Nebraska US Rep. Bacon says he believes he had COVID-19

Nebraska Us Rep. Bacon Says He Believes He Had Covid 19
Nati Harnik

FILE - In this Tuesday, Nov. 6, 2018, file photo, U.S. Rep. Don Bacon, R-Neb., addresses supporters in Omaha, Neb. Bacon said Thursday, April 8, 2021, he believes he caught COVID-19 in late 2020, developing coronavirus symptoms and prompting him to wait at least three months to get vaccinated.

OMAHA, Neb. (AP) — U.S. Rep. Don Bacon of Nebraska said Thursday that he believes he had COVID-19 late last year, developing coronavirus symptoms and prompting him to wait at least three months to get vaccinated.

Bacon said in a statement that he was exposed to an infected person and experienced symptoms, but never got tested. He said he’s expected to get a vaccine shot on Friday, and encouraged others to get one as well.

“I got COVID in late 2020 and it was hard on my lungs,” the three-term Republican congressman said in the statement. “Several of my friends have died from COVID. The vaccine will save lives and heartbreak.”

Bacon’s congressional office reported on Dec. 2 that he had been exposed to the COVID-19 virus over the week of Thanksgiving and had gone into quarantine to comply with federal guidelines. The statement said he had been cleared to return to Washington on Dec. 4 if Congress scheduled any votes that weekend.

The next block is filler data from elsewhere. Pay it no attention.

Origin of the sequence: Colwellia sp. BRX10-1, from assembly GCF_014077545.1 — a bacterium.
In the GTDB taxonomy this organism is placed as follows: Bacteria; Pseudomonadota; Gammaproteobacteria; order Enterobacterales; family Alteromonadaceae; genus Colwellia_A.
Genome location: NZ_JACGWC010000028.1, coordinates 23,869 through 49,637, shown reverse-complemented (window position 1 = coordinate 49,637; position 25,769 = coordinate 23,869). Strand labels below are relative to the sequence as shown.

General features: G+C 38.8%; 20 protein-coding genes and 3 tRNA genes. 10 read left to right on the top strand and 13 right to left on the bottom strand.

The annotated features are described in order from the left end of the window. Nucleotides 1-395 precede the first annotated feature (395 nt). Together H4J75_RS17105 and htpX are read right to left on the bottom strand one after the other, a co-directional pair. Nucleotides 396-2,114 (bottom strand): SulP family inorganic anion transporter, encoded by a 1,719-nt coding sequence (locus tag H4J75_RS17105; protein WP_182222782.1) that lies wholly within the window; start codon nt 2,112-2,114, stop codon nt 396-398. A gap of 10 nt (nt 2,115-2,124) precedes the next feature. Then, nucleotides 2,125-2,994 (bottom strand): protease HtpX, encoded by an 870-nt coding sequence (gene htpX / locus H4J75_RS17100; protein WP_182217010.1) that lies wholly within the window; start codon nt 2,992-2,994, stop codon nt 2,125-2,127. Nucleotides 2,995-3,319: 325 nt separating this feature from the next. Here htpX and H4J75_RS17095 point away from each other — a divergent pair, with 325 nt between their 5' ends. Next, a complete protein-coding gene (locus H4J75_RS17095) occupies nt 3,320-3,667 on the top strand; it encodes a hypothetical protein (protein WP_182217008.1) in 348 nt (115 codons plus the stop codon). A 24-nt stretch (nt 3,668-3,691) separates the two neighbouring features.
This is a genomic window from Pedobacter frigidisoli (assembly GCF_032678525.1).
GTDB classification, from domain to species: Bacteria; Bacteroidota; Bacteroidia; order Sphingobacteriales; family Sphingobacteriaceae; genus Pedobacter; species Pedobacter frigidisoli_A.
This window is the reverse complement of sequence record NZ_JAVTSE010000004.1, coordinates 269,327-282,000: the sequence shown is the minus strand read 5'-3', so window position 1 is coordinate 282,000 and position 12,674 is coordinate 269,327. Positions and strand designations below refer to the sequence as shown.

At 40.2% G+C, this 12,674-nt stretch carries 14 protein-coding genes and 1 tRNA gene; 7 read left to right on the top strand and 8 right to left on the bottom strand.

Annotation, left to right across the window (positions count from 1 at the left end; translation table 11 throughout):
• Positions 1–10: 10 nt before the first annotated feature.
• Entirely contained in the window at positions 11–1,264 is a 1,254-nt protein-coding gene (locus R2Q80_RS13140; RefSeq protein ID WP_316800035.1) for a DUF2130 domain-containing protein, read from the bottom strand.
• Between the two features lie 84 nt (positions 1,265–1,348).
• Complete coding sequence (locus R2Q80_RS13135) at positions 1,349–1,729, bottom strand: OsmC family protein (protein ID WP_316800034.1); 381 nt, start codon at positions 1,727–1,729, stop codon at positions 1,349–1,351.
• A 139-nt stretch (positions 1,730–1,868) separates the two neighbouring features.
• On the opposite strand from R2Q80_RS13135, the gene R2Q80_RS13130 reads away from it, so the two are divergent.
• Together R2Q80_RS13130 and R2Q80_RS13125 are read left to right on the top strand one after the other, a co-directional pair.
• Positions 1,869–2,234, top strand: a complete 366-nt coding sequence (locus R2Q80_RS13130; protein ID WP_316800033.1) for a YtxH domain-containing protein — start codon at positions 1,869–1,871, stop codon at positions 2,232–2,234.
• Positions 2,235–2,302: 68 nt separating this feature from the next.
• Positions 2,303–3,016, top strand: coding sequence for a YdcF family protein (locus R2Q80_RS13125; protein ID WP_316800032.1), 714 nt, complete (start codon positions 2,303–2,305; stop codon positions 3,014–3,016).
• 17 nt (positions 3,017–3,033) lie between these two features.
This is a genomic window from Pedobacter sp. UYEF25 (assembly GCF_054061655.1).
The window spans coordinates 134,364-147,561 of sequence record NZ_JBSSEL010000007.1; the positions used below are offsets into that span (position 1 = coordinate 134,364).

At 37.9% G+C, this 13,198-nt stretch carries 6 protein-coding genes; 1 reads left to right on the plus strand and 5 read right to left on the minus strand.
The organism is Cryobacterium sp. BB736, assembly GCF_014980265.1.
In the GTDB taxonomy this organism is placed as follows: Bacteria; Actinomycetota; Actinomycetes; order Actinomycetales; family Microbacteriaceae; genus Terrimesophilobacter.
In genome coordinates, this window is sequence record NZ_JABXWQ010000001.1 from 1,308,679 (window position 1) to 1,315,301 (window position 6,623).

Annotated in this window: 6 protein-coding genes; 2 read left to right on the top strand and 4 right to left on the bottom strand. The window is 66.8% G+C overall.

Bacon spokeswoman Danielle Jensen said the congressman did not get tested because his symptoms at the time were “very light,” and he opted to go straight into quarantine. Jensen said Bacon is still seeing a doctor to treat residual symptoms, including mucus in his throat, but it’s not certain those issues are tied to the coronavirus.

Bacon, 57, represents Nebraska’s 2nd Congressional District, a politically diverse area that includes Omaha and parts of several suburbs.

By holding off on the vaccine until Friday, Bacon is following the advice of some medical experts who recommend waiting at least 90 days after an infection to minimize potential side effects. Other experts have said it’s OK for people to get a shot as long as they’re no longer positive.


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